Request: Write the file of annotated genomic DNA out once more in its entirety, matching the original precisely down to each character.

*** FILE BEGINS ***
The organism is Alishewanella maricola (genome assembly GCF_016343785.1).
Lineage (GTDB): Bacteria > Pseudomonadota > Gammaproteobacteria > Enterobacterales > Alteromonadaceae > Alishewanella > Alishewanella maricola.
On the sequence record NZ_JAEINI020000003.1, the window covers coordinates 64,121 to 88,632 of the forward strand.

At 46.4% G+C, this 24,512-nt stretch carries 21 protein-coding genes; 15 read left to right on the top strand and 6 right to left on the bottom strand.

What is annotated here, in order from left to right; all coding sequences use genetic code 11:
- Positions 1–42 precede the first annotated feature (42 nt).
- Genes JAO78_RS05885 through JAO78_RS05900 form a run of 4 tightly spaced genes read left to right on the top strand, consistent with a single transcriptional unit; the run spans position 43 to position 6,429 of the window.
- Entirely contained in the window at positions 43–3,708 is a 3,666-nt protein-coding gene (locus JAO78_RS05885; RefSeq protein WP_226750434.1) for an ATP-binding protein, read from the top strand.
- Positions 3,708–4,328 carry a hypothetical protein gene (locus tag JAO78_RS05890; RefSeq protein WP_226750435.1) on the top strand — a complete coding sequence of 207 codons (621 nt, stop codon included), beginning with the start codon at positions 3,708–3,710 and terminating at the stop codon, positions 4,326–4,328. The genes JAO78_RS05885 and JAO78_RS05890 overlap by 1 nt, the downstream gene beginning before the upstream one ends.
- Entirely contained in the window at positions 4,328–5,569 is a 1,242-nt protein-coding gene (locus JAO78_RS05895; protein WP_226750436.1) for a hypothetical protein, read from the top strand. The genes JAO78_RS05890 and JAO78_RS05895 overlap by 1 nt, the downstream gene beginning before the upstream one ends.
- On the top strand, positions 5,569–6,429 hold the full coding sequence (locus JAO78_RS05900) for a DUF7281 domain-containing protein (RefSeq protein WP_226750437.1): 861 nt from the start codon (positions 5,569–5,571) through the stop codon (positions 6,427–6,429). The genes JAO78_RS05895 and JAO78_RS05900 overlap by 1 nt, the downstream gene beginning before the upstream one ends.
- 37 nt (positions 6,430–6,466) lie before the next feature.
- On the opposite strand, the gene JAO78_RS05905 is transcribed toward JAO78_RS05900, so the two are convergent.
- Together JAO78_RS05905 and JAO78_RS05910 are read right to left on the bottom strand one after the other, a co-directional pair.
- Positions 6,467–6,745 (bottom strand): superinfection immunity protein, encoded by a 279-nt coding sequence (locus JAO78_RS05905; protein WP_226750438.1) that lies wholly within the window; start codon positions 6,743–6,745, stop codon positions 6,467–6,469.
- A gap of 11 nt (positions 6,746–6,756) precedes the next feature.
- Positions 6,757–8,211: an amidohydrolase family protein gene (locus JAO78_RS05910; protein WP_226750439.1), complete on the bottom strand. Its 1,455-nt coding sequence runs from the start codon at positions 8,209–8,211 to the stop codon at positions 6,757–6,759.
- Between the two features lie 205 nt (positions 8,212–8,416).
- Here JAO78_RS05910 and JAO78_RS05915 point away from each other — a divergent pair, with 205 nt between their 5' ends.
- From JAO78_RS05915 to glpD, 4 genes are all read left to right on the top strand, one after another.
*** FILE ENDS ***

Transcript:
The organism is Alishewanella maricola (genome assembly GCF_016343785.1).
Lineage (GTDB): Bacteria > Pseudomonadota > Gammaproteobacteria > Enterobacterales > Alteromonadaceae > Alishewanella > Alishewanella maricola.
On the sequence record NZ_JAEINI020000003.1, the window covers coordinates 64,121 to 88,632 of the forward strand.

At 46.4% G+C, this 24,512-nt stretch carries 21 protein-coding genes; 15 read left to right on the top strand and 6 right to left on the bottom strand.

What is annotated here, in order from left to right; all coding sequences use genetic code 11:
- Positions 1–42 precede the first annotated feature (42 nt).
- Genes JAO78_RS05885 through JAO78_RS05900 form a run of 4 tightly spaced genes read left to right on the top strand, consistent with a single transcriptional unit; the run spans position 43 to position 6,429 of the window.
- Entirely contained in the window at positions 43–3,708 is a 3,666-nt protein-coding gene (locus JAO78_RS05885; RefSeq protein WP_226750434.1) for an ATP-binding protein, read from the top strand.
- Positions 3,708–4,328 carry a hypothetical protein gene (locus tag JAO78_RS05890; RefSeq protein WP_226750435.1) on the top strand — a complete coding sequence of 207 codons (621 nt, stop codon included), beginning with the start codon at positions 3,708–3,710 and terminating at the stop codon, positions 4,326–4,328. The genes JAO78_RS05885 and JAO78_RS05890 overlap by 1 nt, the downstream gene beginning before the upstream one ends.
- Entirely contained in the window at positions 4,328–5,569 is a 1,242-nt protein-coding gene (locus JAO78_RS05895; protein WP_226750436.1) for a hypothetical protein, read from the top strand. The genes JAO78_RS05890 and JAO78_RS05895 overlap by 1 nt, the downstream gene beginning before the upstream one ends.
- On the top strand, positions 5,569–6,429 hold the full coding sequence (locus JAO78_RS05900) for a DUF7281 domain-containing protein (RefSeq protein WP_226750437.1): 861 nt from the start codon (positions 5,569–5,571) through the stop codon (positions 6,427–6,429). The genes JAO78_RS05895 and JAO78_RS05900 overlap by 1 nt, the downstream gene beginning before the upstream one ends.
- 37 nt (positions 6,430–6,466) lie before the next feature.
- On the opposite strand, the gene JAO78_RS05905 is transcribed toward JAO78_RS05900, so the two are convergent.
- Together JAO78_RS05905 and JAO78_RS05910 are read right to left on the bottom strand one after the other, a co-directional pair.
- Positions 6,467–6,745 (bottom strand): superinfection immunity protein, encoded by a 279-nt coding sequence (locus JAO78_RS05905; protein WP_226750438.1) that lies wholly within the window; start codon positions 6,743–6,745, stop codon positions 6,467–6,469.
- A gap of 11 nt (positions 6,746–6,756) precedes the next feature.
- Positions 6,757–8,211: an amidohydrolase family protein gene (locus JAO78_RS05910; protein WP_226750439.1), complete on the bottom strand. Its 1,455-nt coding sequence runs from the start codon at positions 8,209–8,211 to the stop codon at positions 6,757–6,759.
- Between the two features lie 205 nt (positions 8,212–8,416).
- Here JAO78_RS05910 and JAO78_RS05915 point away from each other — a divergent pair, with 205 nt between their 5' ends.
- From JAO78_RS05915 to glpD, 4 genes are all read left to right on the top strand, one after another.